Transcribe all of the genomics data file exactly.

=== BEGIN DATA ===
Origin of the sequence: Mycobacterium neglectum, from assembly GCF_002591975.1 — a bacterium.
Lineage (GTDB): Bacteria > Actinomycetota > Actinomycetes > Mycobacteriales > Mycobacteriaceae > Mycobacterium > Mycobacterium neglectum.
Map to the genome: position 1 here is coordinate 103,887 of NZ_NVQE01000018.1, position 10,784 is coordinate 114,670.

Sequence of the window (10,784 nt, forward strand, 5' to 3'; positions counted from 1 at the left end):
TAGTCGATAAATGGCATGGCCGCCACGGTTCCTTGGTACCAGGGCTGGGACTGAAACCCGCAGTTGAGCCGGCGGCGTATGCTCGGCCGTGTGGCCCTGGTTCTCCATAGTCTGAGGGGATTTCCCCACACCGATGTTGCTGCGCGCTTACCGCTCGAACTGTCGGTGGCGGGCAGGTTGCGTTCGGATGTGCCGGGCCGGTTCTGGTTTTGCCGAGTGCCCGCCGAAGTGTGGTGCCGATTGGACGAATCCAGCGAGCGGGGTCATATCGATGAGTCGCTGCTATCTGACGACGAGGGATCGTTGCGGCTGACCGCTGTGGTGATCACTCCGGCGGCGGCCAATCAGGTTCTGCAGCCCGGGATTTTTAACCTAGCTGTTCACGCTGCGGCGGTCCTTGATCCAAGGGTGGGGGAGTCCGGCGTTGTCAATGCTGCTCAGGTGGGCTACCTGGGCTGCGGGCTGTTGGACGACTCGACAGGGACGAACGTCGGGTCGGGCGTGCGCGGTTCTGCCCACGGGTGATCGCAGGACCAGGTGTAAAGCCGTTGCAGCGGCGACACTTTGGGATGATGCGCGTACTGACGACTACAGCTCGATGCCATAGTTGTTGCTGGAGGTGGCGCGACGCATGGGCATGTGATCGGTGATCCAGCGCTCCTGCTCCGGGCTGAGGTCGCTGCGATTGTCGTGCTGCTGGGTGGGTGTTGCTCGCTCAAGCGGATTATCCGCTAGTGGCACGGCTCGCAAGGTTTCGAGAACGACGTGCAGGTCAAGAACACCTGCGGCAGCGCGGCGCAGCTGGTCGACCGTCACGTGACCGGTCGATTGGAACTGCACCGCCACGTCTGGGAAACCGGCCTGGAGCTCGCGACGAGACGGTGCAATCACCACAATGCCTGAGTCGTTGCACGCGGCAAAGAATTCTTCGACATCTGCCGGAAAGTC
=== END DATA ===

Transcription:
Origin of the sequence: Mycobacterium neglectum, from assembly GCF_002591975.1 — a bacterium.
Lineage (GTDB): Bacteria > Actinomycetota > Actinomycetes > Mycobacteriales > Mycobacteriaceae > Mycobacterium > Mycobacterium neglectum.
Map to the genome: position 1 here is coordinate 103,887 of NZ_NVQE01000018.1, position 10,784 is coordinate 114,670.

Sequence of the window (10,784 nt, forward strand, 5' to 3'; positions counted from 1 at the left end):
TAGTCGATAAATGGCATGGCCGCCACGGTTCCTTGGTACCAGGGCTGGGACTGAAACCCGCAGTTGAGCCGGCGGCGTATGCTCGGCCGTGTGGCCCTGGTTCTCCATAGTCTGAGGGGATTTCCCCACACCGATGTTGCTGCGCGCTTACCGCTCGAACTGTCGGTGGCGGGCAGGTTGCGTTCGGATGTGCCGGGCCGGTTCTGGTTTTGCCGAGTGCCCGCCGAAGTGTGGTGCCGATTGGACGAATCCAGCGAGCGGGGTCATATCGATGAGTCGCTGCTATCTGACGACGAGGGATCGTTGCGGCTGACCGCTGTGGTGATCACTCCGGCGGCGGCCAATCAGGTTCTGCAGCCCGGGATTTTTAACCTAGCTGTTCACGCTGCGGCGGTCCTTGATCCAAGGGTGGGGGAGTCCGGCGTTGTCAATGCTGCTCAGGTGGGCTACCTGGGCTGCGGGCTGTTGGACGACTCGACAGGGACGAACGTCGGGTCGGGCGTGCGCGGTTCTGCCCACGGGTGATCGCAGGACCAGGTGTAAAGCCGTTGCAGCGGCGACACTTTGGGATGATGCGCGTACTGACGACTACAGCTCGATGCCATAGTTGTTGCTGGAGGTGGCGCGACGCATGGGCATGTGATCGGTGATCCAGCGCTCCTGCTCCGGGCTGAGGTCGCTGCGATTGTCGTGCTGCTGGGTGGGTGTTGCTCGCTCAAGCGGATTATCCGCTAGTGGCACGGCTCGCAAGGTTTCGAGAACGACGTGCAGGTCAAGAACACCTGCGGCAGCGCGGCGCAGCTGGTCGACCGTCACGTGACCGGTCGATTGGAACTGCACCGCCACGTCTGGGAAACCGGCCTGGAGCTCGCGACGAGACGGTGCAATCACCACAATGCCTGAGTCGTTGCACGCGGCAAAGAATTCTTCGACATCTGCCGGAAAGTC